Navigating the Legal Process of Making an Employee Redundant

August 14, 2023

in Employment

In our current economic environment, employers may find themselves faced with the challenging task of making an employee redundant.

Redundancy, although a difficult decision, is sometimes necessary to ensure the long-term viability and sustainability of a business.

However, it is crucial for employers to navigate the legal process with utmost care, adhering to the established guidelines to ensure fairness and compliance throughout the entire procedure.

At a high-level, redundancy is when an employer reaches a decision that a role is no longer required. Common reasons include economic downturn, technological advancements, organisational restructuring, or changes in business needs.

Redundancy should not be confused with dismissal for disciplinary or performance-related issues, as the legal process for redundancy differs significantly.

Throughout a redundancy process, an employer must take every substantive and procedural step in accordance with established New Zealand employment laws. If an employer does not get this process right, they open themselves up to legal action by way of personal grievance.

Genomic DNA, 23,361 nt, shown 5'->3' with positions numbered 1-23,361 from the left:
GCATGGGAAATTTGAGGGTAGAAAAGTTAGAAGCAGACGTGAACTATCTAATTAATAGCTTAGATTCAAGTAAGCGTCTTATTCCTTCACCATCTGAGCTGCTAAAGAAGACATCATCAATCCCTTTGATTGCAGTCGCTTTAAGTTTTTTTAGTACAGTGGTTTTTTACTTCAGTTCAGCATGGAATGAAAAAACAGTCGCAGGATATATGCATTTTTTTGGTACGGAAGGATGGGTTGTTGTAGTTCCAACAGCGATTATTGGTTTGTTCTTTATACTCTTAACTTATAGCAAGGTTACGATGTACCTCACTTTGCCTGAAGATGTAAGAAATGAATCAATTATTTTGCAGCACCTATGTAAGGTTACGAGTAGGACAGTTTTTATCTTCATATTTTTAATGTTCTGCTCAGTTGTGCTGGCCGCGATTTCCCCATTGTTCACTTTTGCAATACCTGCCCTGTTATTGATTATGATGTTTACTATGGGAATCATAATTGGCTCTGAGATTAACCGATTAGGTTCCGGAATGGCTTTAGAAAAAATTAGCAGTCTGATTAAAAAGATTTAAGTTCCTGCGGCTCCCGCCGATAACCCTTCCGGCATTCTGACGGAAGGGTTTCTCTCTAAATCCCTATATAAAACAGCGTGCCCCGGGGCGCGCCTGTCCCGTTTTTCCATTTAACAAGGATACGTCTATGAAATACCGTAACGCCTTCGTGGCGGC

It is therefore best to consult a legal adviser before you begin the redundancy process. We have seen many employers enter the redundancy process without legal advice, only to find they have made a genuine mistake, and are now in a costly legal dispute with a disgruntled ex-employee.

It is much more cost efficient for an employer to follow the correct process, rather than have to back-track and face costs, or even the possibility of having to start the redundancy process again from scratch.

If you require any advice or further information on the matters dealt with in this publication, please contact the lawyer at Farry Law who normally advises you, or alternatively contact:

Vita Hansen

09 353 0055

The information contained in this publication is intended as a guide only.  It does not constitute legal advice and should not be relied upon as such.  Professional advice should be sought before applying any of the information to particular circumstances.  While every reasonable care has been taken in the preparation of this publication, Farry Law does not accept liability for any errors it may contain. 

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